10.7 Interpretation of salt uplift
10.7a Figure 10.7a shows a salt uplift at a shelf edge. How could one tell that this feature is not caused by reef growth, an igneous intrusion, or shale flowage instead of salt uplift?
Under sufficiently high pressure and over long periods of time, salt and shale and some other rocks become plastic and flow; salt, which at depth is lighter than surrounding rocks, is the most common diapiric material. Salt flow may producc pillows, domes, anticlines, salt walls, and other types of features, and the flowing often results in arching of the overlying beds as the salt tries to rise because of its buoyancy, or rises to maintain its depth as the entire section subsides (sinks). In some cases the salt pierces the overlying beds and may even reach the surface. The pierced beds are usually “dragged” upwards, resulting in steep dips adjacent to the sides of the salt structure; this may also be caused by the sediments subsiding while the salt remains at roughly the same depth. Reflections from within the salt are rarely observed. As the salt moves out, the surrounding region from which the salt comes often becomes a rim syncline as sediments subside.
Shale diapirs generally result from overpressuring (see problem 5.9) because interstitial water, laid down as the shale is deposited, cannot escape; as a result, the shale loses shear strength and becomes somewhat fluid (diapiric). Shale diapirs “freeze” into place once the water escapes. Shale diapirs often have a somewhat similar appearance to salt structures.
Reefs are discussed in problem 10.11, unconformities in problem 10.13. An igneous intrusion would probably have a magnetic signature that could be detected by magnetic measurements.
If there should be a clear reflection from underneath the feature, its stacking velocity might provide important evidence as to a characteristic velocity. Salt should have an interval velocity around 4.5 km/s whereas the velocity of shale would be much lower and igneous rocks probably higher; a limestone reef should have velocities of about 4.5 km/s or higher. If the regional history were known from other sources, it might indicate the most likely solution. If gravity and/or magnetic data were available, they would help in resolving the difficulty (see problem 10.8).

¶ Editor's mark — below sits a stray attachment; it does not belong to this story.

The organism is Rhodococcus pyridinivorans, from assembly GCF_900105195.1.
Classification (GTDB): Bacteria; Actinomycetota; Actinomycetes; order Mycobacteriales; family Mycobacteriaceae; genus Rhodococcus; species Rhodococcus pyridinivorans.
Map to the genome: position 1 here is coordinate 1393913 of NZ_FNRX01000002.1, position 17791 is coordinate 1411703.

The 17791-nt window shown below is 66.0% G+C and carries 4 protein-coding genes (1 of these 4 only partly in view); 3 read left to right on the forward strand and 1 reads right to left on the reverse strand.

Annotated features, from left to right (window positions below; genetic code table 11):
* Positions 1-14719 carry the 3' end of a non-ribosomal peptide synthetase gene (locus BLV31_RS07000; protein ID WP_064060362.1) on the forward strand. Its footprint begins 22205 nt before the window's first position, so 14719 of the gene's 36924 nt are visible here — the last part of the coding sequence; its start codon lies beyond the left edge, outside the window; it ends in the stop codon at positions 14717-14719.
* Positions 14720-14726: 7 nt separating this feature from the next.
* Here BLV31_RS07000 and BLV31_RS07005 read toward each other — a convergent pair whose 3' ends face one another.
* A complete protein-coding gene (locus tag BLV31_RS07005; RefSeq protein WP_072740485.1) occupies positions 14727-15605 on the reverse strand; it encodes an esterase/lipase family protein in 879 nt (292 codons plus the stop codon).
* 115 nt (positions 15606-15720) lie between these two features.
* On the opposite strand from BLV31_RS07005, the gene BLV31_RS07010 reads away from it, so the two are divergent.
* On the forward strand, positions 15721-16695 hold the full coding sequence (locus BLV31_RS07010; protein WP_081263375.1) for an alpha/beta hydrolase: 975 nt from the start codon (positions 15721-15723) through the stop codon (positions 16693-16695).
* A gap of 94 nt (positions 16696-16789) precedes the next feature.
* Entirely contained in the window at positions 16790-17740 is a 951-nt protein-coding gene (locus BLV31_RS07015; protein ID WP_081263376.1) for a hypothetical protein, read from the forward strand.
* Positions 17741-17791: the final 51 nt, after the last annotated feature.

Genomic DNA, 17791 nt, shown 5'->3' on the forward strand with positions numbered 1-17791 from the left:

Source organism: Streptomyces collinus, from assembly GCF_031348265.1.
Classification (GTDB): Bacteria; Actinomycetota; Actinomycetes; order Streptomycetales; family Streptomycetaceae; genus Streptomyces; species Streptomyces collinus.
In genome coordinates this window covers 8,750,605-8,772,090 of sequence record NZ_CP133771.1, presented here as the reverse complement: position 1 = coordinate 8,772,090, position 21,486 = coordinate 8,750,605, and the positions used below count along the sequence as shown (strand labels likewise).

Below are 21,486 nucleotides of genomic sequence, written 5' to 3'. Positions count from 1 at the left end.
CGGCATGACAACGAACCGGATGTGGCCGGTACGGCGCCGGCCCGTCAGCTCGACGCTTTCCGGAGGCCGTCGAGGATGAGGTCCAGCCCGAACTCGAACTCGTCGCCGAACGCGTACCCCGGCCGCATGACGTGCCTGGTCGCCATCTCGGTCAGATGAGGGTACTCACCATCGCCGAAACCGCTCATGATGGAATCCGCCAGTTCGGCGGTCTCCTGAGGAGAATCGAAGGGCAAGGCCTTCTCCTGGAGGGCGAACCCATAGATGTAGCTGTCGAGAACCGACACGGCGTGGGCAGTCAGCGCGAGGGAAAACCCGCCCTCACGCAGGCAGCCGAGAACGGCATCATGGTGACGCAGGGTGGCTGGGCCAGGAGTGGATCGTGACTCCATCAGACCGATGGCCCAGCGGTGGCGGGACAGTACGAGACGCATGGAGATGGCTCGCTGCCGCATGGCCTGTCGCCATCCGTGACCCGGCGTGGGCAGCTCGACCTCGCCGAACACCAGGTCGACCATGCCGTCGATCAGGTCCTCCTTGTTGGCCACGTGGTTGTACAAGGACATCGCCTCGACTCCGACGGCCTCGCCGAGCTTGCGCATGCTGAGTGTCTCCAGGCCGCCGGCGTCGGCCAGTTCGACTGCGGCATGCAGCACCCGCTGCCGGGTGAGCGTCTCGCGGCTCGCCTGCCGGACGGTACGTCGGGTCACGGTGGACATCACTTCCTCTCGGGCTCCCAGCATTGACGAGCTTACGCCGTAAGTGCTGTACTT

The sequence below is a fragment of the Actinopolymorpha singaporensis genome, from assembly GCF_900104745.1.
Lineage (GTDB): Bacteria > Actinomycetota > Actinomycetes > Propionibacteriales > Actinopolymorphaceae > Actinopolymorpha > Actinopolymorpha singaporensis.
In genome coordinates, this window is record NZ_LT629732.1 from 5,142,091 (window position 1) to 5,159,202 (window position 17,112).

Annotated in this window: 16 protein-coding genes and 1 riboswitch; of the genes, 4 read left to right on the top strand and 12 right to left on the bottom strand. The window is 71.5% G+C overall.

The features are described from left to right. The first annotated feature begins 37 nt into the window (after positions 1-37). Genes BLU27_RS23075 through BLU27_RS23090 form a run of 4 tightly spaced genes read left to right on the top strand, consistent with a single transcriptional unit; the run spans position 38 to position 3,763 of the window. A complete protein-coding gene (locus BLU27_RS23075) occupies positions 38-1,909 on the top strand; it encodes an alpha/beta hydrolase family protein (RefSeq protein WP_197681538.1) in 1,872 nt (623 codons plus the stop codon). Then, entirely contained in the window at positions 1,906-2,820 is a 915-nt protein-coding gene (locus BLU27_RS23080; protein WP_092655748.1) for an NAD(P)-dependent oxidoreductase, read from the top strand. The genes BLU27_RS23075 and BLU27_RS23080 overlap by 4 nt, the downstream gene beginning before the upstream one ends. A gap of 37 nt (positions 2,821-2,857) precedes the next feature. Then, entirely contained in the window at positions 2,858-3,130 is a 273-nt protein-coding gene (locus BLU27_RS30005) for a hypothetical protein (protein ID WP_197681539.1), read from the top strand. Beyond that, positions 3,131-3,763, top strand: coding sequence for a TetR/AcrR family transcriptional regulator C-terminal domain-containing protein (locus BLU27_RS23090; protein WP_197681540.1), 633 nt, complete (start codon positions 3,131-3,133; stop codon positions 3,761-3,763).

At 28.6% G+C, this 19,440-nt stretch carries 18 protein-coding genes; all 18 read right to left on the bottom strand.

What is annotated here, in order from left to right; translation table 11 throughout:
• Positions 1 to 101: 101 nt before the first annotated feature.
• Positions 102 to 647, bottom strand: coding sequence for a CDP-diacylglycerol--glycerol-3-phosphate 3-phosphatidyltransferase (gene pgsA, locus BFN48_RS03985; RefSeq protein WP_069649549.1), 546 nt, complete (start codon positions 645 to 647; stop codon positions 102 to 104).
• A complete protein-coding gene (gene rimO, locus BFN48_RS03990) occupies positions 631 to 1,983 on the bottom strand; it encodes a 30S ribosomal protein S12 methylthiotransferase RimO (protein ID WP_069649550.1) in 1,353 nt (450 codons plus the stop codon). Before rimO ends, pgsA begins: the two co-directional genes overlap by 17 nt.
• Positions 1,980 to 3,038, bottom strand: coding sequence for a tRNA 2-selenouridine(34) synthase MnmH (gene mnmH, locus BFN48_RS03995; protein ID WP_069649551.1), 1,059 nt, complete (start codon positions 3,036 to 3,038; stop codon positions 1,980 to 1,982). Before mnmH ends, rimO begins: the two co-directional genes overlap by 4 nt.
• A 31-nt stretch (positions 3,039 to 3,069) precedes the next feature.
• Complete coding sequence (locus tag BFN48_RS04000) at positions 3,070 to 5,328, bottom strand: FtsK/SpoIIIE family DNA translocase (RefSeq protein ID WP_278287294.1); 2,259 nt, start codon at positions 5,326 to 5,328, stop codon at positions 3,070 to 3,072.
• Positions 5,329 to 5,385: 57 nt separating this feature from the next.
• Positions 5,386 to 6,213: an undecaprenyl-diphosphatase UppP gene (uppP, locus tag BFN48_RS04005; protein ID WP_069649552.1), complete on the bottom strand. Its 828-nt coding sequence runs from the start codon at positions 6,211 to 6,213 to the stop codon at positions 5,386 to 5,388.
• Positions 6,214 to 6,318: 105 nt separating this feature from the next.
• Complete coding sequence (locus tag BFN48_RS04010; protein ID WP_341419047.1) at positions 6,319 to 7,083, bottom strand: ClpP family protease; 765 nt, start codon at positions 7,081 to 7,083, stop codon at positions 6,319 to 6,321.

Since all we have to go on is the single seismic section, we pick the top of the diapir feature in Figure 10.7a at about 3.1 s. Primary reflections appear to extend to at least 4.5 or 5.0 s, and they are bent upward adjacent to the poor reflection zone where the uplift lies. They also suggest a rim syncline, especially prominent to the right of the feature; rim synclines commonly lie above the region of salt withdrawal as salt moved into the uplift, thus reinforcing the interpretation that this is a salt dome. Shale diapirs also occasionally show withdrawal synclines. We note that the vertical extent exceeds the height of most reefs. The pull-up of reflections on both sides of the feature may represent sediments uplifted with the salt. Such pull-up is not usually associated with reefs (although they may show minor pull-up and onlap because of differential compaction), and there is usually little reflection pull-up surrounding igneous intrusions. Shale diapirs ordinarily are not associated with as much pull-up of flank reflections as we see here. Thus we conclude that the feature is probably a salt uplift.
10.7b Does the relief above the unconformity U indicate post-unconformity salt movement, down-drop along faulting at the shelf edge, or differential compaction because of the weight of the postunconformity section?
There is some minor thinning of the sections below and above , especially just to the left of the salt dome, suggesting some residual upward movement of the salt both before and after . The strong reflection above (at about 1.5 s at the left edge) appears to be undisturbed to the left of the uplift, suggesting that there was no further salt uplift after the time of its deposition, but this and other reflections drop down to the right of the uplift, suggesting that the salt continued to move from the right after . There are indications of a pair of faults cutting suggesting a graben above the salt that does not extend much higher than ; this is consistent with the extension that the downdropping would have produced.
Some parts of the section below show thickness variations which indicate that salt withdrawal underneath them was occurring at the time of their deposition. Several parts of the section below to the left of the uplift suggest progradation.
Regional dip is presumably to the right but reflections below 2.5 s at the right end of the line show counter-regional dip, possibly indicating a growth fault and a rollover anticline just beyond the end of the line.
10.8 Determining the nature of flow structures
If the nature of a flow structure, such as shown in Figures 10.8a or 10.7a, should not be clear, how might gravity, magnetic, or refraction measurements be used to distinguish between salt, shale, and igneous flows? Between these and a reef?
Salt generally is less dense than sediments (except near the surface) and thus usually has a negative gravity effect. Because it is diamagnetic it has a very small negative magnetic effect, but this effect is often unobservable in the presence of other magnetic effects. Because the high velocity of salt ( 4500 m/s) often distinguishes it, refraction measurements might help.
The density of a shale that is no longer flowing is apt to be similar to that of surrounding sediments so that usually it does not produce a significant gravity effect, even though it was less dense, hence buoyant, when it was flowing. Shale has no distinctive magnetic effect and its velocity is apt to be about the same as surrounding sands and other shales, but its velocity is considerably lower than salt and carbonates which should suffice to distinguish it from them.